A-B InBev Profits Double Despite Sales Dip

Anheuser-Busch InBev reported a surge in earnings and profits in the fourth quarter and in 2013 and cited the strong performance of the company’s “global brands” such as Budweiser and Corona in international markets and the successful integration of acquired Mexican brewer Grupo Modelo.

A-B InBev on Wednesday reported net income for the fourth quarter of $2.52 billion, compared with $1.72 billion in the last quarter in 2012, up 44 percent, and a doubling of net income for 2013, to $14.4 billion from $7.2 billion. Revenue was $43.2 billion in 2013, up 8.6 percent from 2012.

Normalized earnings per share grew 9.1 percent to $4.91 in 2013, up from $4.50 in 2012, and rose to $1.46 in the fourth quarter, up 32.7 percent from $1.10 in the fourth quarter 2012.

A-B InBev reported the large gains in spite of declines in total sales volume of 2 percent for the year and 1.7 percent in the fourth quarter.

A-B InBev saw global brands grow 4.7 percent in sales. Budweiser, one of A-B InBev’s key global brands, saw 6.4 percent growth on strong sales in China, Brazil, Russia, and the United Kingdom. Corona sales grew 3.9 percent as a result of continued success in the Mexican market.

The company was able to overcome the declines of the Bud Light and Budweiser families in the U.S. by increasing sales of its premium brands such as Budweiser Black Crown and Michelob Ultra, but the only region that saw total beer volume rise was its Asia Pacific category. In China, where Budweiser is still the King of Beers at a market share of over 50 percent, sales volumes grew by 8.9 percent in 2013 and 9.8 percent in the fourth quarter due to industry growth and market share gains.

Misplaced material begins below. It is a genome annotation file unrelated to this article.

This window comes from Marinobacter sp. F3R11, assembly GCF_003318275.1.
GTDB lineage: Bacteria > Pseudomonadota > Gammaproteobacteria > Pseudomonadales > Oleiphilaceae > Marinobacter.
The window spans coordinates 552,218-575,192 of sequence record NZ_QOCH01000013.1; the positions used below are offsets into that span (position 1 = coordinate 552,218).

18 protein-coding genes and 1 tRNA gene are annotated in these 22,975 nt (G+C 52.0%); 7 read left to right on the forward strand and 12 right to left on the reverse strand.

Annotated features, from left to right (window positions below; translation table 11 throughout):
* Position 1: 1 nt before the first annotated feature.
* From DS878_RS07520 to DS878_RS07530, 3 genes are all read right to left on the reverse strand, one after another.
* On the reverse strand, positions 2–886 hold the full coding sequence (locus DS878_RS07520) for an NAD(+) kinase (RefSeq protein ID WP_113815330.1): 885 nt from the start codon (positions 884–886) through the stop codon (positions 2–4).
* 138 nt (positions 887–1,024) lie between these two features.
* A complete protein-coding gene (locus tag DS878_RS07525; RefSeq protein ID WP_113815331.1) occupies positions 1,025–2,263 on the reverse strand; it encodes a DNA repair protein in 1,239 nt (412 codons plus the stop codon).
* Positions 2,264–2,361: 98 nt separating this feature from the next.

A-B InBev also had good news about its June acquisition of former Corona owner Grupo Modelo, reporting cost eliminations to date of $460 million and a commitment to eliminating $1 billion in costs by the end of 2016. The company also affirmed its goal of delivering $500 million in working capital improvements within two years of the deal’s closing.

A-B InBev news in the last three months of the year included the reintroduction of the Project Twelve 12-packs that brought forth Budweiser Black Crown in 2013 and the investment of $10 million in its Williamsburg, Va. brewery. The company also reported that it will be reacquiring South Korean Oriental Brewery for $5.8 billion, an entity sold off after the 2008 acquisition of Anheuser-Busch.

The company expressed excitement about the Oriental deal, citing a “a major addition to our platform in the fast-growing Asia Pacific region,” in the earnings release, adding that “South Korea is an attractive beer market, with a strong domestic growth outlook and rising demand for premium beer brands.”

Locally, the past year saw the elimination of less than 30 jobs in St. Louis as A-B InBev reorganized departments in its U.S. business services area. Job losses were minimized by counting unfilled positions, and some of the jobs were transferred to one of A-B InBev’s global centers in Argentin,  according to KSDK.

In better news for St. Louisans and beer enthusiasts, A-B opened a biergarten in August as part of the tour offered at the historic brewery downtown.

St. Louis-based Anheuser-Busch is a wholly owned subsidiary of Belgium-based A-B Inbev, and serves as the North American headquarters for the world’s largest brewer. Anheuser-Busch employs around 4,000 in the St. Louis area, including employees in Southern Illinois.


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